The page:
So, God bless America.  And may God protect our troops.

Q    Could you talk to us about Afghanistan?  Is the drawdown going to be done in the next few days? 
 
THE PRESIDENT:  No.
 
Q    No?
 
THE PRESIDENT:  No, we’re on — we’re on track exactly as to where we expected to be.  But we just — I wanted to make sure there was enough, quote, “running room” that we could get — wouldn’t be able to do it all until September.  There will still be some forces left.  But it’s a rational drawdown with our allies, and it’s making — so there’s nothing unusual about it.
 
Q    Are you worried that the Afghan government might fall?  I mean, we are hearing about how the Taliban is taking more and more districts.
 
THE PRESIDENT:  Look, we were in that war for 20 years.  Twenty years.  And I think — I met with the Afghan government here in the White House, in the Oval.  I think they have the capacity to be able to sustain the government.  There are going to have to be, down the road, more negotiations, I suspect.  But I am — I am concerned that they deal with the internal issues that they have to be able to generate the kind of support they need nationwide to maintain the government.
 
Q    A follow on that thought on Afghanistan —
 
THE PRESIDENT:  I want to talk about happy things, man.
 
Q    If there is evidence that Kabul is threatened, which some of the intelligence reports have suggested it could be in six months or thereabout, do you think you’ve got the capability to help provide any kind of air support, military support to them to keep the capital safe, even if the U.S. troops are obviously fully out by that time?
 
THE PRESIDENT:  We have worked out an over-the-horizon capacity that we can be value added, but the Afghans are going to have to be able to do it themselves with the Air Force they have, which we’re helping them maintain.
 
Q    Sir, on Afghanistan —
 
THE PRESIDENT:  I’m not going to answer any more quick question on Afghanistan. 
 
Q    Are you concerned —
 
THE PRESIDENT:  Look, it’s Fourth of July.
 
Q    On the economy —
 
Q    Are you concerned about Fourth of July gatherings —
 
THE PRESIDENT:  I’m concerned that you guys are asking me questions that I’ll answer next week.  But I’m — this is a holiday weekend.  I’m going to celebrate it.  There is great things happening. 
 
The economy is growing faster than any time in 40 years.  We’ve got a record number of new jobs.  COVID deaths are down 90 percent.  Wages are up faster than any time in 15 years.  We’re bringing out — bringing our troops home.  We have — all across America, people are going to ballgames and doing good things.  This is good.
 
I’ll be — I’ll answer all your negative questions — not negative — your legitimate question. 
 
Q    But with the gatherings, are you concerned that there is a potential, this weekend, in places where vaccination levels are not particularly high, that there will be new COVID outbreaks in various regions of the country?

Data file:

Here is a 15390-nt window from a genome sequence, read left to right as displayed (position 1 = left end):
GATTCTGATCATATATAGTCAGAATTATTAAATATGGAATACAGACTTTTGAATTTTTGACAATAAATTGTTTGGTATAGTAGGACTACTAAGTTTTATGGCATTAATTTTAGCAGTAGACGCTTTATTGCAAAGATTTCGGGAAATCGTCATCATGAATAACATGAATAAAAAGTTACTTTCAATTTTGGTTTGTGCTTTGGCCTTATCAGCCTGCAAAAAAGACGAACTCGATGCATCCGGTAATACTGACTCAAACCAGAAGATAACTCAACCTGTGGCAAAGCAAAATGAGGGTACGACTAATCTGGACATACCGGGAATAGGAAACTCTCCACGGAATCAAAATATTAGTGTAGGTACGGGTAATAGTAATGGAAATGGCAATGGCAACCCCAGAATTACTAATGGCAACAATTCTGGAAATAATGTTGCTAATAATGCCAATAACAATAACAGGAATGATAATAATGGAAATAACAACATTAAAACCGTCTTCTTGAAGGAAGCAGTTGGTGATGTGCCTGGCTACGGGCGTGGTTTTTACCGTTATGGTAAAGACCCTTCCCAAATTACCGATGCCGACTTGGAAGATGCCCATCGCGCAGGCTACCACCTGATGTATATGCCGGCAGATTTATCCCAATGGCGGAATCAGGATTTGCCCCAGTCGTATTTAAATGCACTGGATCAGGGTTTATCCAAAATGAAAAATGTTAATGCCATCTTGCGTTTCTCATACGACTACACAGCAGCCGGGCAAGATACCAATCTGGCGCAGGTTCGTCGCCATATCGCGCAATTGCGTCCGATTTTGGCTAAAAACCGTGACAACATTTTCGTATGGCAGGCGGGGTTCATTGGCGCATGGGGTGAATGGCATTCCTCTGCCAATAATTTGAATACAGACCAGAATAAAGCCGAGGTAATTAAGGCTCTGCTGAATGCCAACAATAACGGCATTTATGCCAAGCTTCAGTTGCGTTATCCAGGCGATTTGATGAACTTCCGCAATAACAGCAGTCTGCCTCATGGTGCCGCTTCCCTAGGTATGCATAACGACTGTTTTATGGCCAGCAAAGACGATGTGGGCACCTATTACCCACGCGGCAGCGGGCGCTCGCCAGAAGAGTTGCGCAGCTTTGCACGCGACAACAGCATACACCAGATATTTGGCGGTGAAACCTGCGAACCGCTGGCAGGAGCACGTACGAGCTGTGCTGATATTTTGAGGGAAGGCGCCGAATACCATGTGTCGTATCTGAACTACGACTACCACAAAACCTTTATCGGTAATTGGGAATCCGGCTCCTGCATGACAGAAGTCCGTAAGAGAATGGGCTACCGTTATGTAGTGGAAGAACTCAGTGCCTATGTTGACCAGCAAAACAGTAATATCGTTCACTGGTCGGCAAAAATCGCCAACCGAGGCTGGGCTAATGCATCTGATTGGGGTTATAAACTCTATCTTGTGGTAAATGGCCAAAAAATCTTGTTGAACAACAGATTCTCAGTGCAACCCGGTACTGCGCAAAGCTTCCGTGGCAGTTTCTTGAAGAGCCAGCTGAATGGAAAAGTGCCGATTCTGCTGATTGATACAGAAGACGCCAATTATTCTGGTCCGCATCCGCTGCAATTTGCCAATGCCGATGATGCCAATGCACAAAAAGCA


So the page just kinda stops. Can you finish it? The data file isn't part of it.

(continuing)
THE PRESIDENT:  I am concerned that people who have not gotten vaccinated have the capacity to catch the variant and spread the variant to other people who have not been vaccinated. 
 
I am not concerned there is going to be a major outbreak — in other words, that we’re going to have another epidemic nationwide, but I am concerned lives will be lost.  And I was even reading today there’s some speculation and some judgment that’s coming out that you may be able to even communicate the vaccine — the — the new variant to your pets. 
 
So I say, not — not totally facetiously, for those of you who haven’t been vaccinated because you don’t — you don’t — you don’t think it’s — you want to go through it: It doesn’t hurt, it’s accessible, it’s free, it’s available.  And not only — don’t think about yourself; think about your family.  Think about those around you.  That’s what we should be thinking about today. 
 
The Fourth of July this year is different than the Fourth of July last year.  And it’s going to be better next year. 
 
Thank you all. 
 
Q    Mr. President, do you think that Congress will enact your plans?  Are you confident —
 
THE PRESIDENT:  Yes.
 
Q    — that you’re going to get it done? 
 
THE PRESIDENT:  (Laughs.) 
 
Q    Come on.
 
THE PRESIDENT:  Come on, guys.  Am I co- — are you — have you ever been confident about anything with guarantee?  Who wants to put money on anything that Congress is going to do?  Look, folks, this is a process.  This is a process.
 
I love you guys, but it’s a process.  And I don’t — you want me to say, “Yes, I’m absolutely certain.”  Well, are you absolutely certain this new commission is going to work, investigating what happened on the 6th?  Are you guys confident that Republicans are going to participate? 
 
Look, all I know — only thing I know what to do — and I really mean this — is do my best to lay out what I think the country has to do, try to be as persuasive as I can, and hope.  And thus far, you know, it’s — you know, it seems to be working a little bit.  So, thank you.
 
11:06 A.M. EDT